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“Infidel Santa Claus” Killed By Angry Youths in Tajikistan

When people in Tajikistan discuss whether the celebration of New Year can be reconciled with religious beliefs of the country’s population, it is one thing. But when angry youths kill a man dressed as Santa Claus, calling him an “infidel”, you know that things are getting worrisome.

Parviz Davlatbekov, 24, was murdered in a knife attack in a residential area of Dushanbe early in the morning on January 1. He had dressed as Santa Claus (known more commonly in Tajikistan by its Russian name, ‘Ded Moroz’ or ‘Father Frost’) and was on his way to a party at his relatives’ place when some 30 young men attacked him. According to witnesses, the men shouted “infidel” as they beat Davlatbekov, referring to the Christian origins of Santa Claus as a character. Davlatbekov was rushed to the hospital, where he died the next day of wounds inflicted in the attack.

Tajikistan was part of the officially atheist Soviet Union for almost 70 years. During the Soviet rule, most Tajik families began celebrating the New Year and accepted Santa Claus as the holiday’s main attribute. Following the country’s independence in 1991, most Tajiks continued celebrating the New Year, and Santa Claus remained a widely accepted symbol. However, the increasing religiosity of Tajikistan’s population, more than 95 percent of which are Muslims, has recently given rise to debates over whether the celebration of the New Year and the holiday’s attributes contradict Islamic beliefs. For instance, Saidmukarram Abdulkodirzoda, the head of the Council of Ulems (the highest religious authority in Tajikistan), recently announced that the New Year holiday is “alien to our people and our religion.” Yet, New Year has remained an official holiday in the country, and Tajikistan’s President Emomali Rahmon delivers a televised New Year address every year.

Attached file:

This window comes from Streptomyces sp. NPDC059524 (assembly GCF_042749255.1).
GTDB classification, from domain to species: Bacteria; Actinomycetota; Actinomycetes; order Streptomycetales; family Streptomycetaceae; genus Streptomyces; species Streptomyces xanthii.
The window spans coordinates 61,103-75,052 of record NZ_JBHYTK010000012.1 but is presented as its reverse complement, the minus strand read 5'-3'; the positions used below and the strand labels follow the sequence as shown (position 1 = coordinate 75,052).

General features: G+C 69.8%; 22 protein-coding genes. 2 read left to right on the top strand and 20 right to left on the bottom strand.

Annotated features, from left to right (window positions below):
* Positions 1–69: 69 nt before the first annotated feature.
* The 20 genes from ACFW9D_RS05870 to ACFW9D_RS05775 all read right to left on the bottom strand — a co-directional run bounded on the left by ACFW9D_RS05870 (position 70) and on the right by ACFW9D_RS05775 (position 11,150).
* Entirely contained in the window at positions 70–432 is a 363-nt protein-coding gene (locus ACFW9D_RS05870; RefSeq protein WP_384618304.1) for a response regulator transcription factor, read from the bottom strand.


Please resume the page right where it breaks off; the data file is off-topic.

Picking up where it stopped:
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Filed under Islam, Radicalism, Tajikistan

Tajik Authorities Impose Heavier Restrictions on Islamic Education

With little discussion, Tajikistan’s parliament recently approved a number of government-proposed amendments to legislation. These amendments impose additional restrictions on religious education for Tajik nationals both at home and abroad. Young Tajiks seeking to study Islam abroad will now find it increasingly difficult or impossible to do so, and their options for studying religion at home will be limited to a few government-sanctioned schools. As a result, people wishing to learn more about the religion will have little other choice but to seek such education from clandestine groups.

BACKGROUND: On May 25, the lower chamber of Tajikistan’s parliament approved changes to the 2009 Law on Freedom of Conscience and Religious Associations, most commonly known as the “Religion Law”. The changes introduce two mandatory requirements for Tajik citizens wishing to study religion abroad. The first requirement is to graduate from a similar level school offering religious education within Tajikistan. The second prerequisite is permission from the country’s Ministry of Education and Committee for Religious Affairs (CRA). These restrictions effectively bar young Tajiks from foreign Islamic schools because few people in the country would be able to meet both requirements.
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Filed under Authoritarianism, Education, Islam, Radicalism, Tajikistan